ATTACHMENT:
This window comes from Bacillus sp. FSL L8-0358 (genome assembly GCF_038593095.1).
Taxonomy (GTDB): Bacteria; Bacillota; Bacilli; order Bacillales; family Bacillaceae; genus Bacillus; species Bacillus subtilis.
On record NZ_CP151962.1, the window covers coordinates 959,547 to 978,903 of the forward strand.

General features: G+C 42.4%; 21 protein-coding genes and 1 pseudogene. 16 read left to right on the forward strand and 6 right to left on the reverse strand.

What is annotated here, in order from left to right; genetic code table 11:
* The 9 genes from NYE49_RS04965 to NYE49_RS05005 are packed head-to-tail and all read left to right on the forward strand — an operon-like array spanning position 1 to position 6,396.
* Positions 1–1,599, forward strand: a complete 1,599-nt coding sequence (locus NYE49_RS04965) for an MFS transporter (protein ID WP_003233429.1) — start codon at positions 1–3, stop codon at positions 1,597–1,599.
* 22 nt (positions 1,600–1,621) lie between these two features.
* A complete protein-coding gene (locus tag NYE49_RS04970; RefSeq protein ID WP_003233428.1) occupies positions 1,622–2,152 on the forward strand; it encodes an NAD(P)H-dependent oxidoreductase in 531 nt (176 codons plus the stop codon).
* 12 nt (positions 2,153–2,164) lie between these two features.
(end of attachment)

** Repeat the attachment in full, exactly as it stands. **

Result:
This window comes from Bacillus sp. FSL L8-0358 (genome assembly GCF_038593095.1).
Taxonomy (GTDB): Bacteria; Bacillota; Bacilli; order Bacillales; family Bacillaceae; genus Bacillus; species Bacillus subtilis.
On record NZ_CP151962.1, the window covers coordinates 959,547 to 978,903 of the forward strand.

General features: G+C 42.4%; 21 protein-coding genes and 1 pseudogene. 16 read left to right on the forward strand and 6 right to left on the reverse strand.

What is annotated here, in order from left to right; genetic code table 11:
* The 9 genes from NYE49_RS04965 to NYE49_RS05005 are packed head-to-tail and all read left to right on the forward strand — an operon-like array spanning position 1 to position 6,396.
* Positions 1–1,599, forward strand: a complete 1,599-nt coding sequence (locus NYE49_RS04965) for an MFS transporter (protein ID WP_003233429.1) — start codon at positions 1–3, stop codon at positions 1,597–1,599.
* 22 nt (positions 1,600–1,621) lie between these two features.
* A complete protein-coding gene (locus tag NYE49_RS04970; RefSeq protein ID WP_003233428.1) occupies positions 1,622–2,152 on the forward strand; it encodes an NAD(P)H-dependent oxidoreductase in 531 nt (176 codons plus the stop codon).
* 12 nt (positions 2,153–2,164) lie between these two features.